Binge Drinking can ruin your life
Life has not been easy for most of us the last few years. Some people have supportive families friends and people they can go to for help when things get rough. For some of us this is either not an option, or people may not wish to burden others with their issues. Not everyone has support around them. Unfortunately this can often mean that we turn to other things in order to help us when we are struggling.
Binge drinking within the home has become more and more popular. For people who do not drink every day they may kid themselves that their drinking is not as big as a problem to them as it is. Because they never go through withdrawal, the shakes, the dependency etc they think they have 'got away with it'. Their liver function tests may come up normal because they do not drink every day so their body is able to clear out the toxins. Unfortunately there is still damage being done and not just to their bodies.
From my experience binge drinking is possibly worse because of the way it makes people behave especially if someone is using it as a crutch when they go through traumas or sad events that they are struggling to cope with.
If you have a mental illness drinking can exacerbate your feelings and then because alcohol is a depressant you end up in a vicious circle of misery that people do not understand and cannot relate to. They do not realise the terrible effects of the circle of self abuse and really just think you are an a hole.
Binge drinking usually refers to drinking lots of alcohol in a short space of time or drinking to get drunk.
In the UK, binge drinking is drinking more than:
- 8 units of alcohol in a single session for men
- 6 units of alcohol in a single session for women
- 6 units is 2 pints of 5% strength beer or 2 large (250ml) glasses of 12% wine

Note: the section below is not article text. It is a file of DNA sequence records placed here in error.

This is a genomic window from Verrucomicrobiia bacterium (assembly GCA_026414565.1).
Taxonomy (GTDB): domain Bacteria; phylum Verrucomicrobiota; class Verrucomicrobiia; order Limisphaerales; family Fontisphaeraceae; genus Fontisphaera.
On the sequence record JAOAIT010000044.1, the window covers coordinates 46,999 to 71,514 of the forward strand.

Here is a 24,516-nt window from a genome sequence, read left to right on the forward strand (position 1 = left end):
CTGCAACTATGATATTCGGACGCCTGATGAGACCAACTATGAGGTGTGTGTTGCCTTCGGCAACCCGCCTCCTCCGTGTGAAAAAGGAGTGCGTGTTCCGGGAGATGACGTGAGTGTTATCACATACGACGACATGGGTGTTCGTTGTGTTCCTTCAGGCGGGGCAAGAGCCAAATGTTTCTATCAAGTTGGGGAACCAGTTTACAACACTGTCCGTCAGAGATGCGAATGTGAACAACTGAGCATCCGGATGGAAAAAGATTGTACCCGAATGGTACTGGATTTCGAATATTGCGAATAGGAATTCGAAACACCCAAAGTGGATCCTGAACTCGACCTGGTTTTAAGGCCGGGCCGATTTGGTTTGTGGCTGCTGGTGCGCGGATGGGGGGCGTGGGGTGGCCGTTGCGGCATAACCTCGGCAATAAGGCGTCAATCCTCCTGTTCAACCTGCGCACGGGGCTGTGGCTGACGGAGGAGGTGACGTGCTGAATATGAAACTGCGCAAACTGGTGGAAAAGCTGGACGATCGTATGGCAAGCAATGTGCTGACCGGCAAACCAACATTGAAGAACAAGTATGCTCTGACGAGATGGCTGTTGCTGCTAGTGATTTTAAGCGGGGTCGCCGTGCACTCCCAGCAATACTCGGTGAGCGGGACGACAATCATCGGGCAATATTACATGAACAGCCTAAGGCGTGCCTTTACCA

- 8 units is 5 bottles (330ml) of 5% strength beer or 5 small (125ml) glasses of 13% wine
For more examples, use Alcohol Change's unit calculator.
This is not an exact definition for binge drinking that applies to everyone, as tolerance to alcohol can vary from person to person.
The speed of drinking in a session can also alter alcohol's effects.
Drinking too much, too quickly on a single occasion can increase your risk of:
- accidents resulting in injury, causing death in some cases
- misjudging risky situations
- losing self-control, like having unprotected sex
How to reduce your risk
To reduce your health risk from binge drinking, try to:
- limit how much you drink on any single occasion
- drink more slowly
- drink with food
- alternate with water or non-alcoholic drinks
- plan ahead to avoid problems, such as making sure you can get home safely or having people you trust with you
Keeping track of your drinking is even more important if you're out in risky or unfamiliar circumstances.
You can be at risk from others, and may not be able to look after your friends.
You can easily lose control of what you do or say and may make risky decisions, thinking you're invulnerable.
Taken from NHS website
Some people when upset will down a few bars of chocolate and eat cake til they vomit, binge drinkers do that with alcohol. Clearly neither are good as ultimately if you are upset a lot, both will kill you.
I have decided to cut alcohol out of my life, ive done it before its not a big deal. Its been a bad few years I've not much cared about myself or my health but now I am ill its kind of been a scary wake up call for me as was the sudden death of a relative not much older than I am. I wont bother even telling people because I really cant be bothered with the negativity of it and I will be avoiding people who may try to sabotage me or encourage me to drink in any way.
In life, people can really f*ck you up including yourself.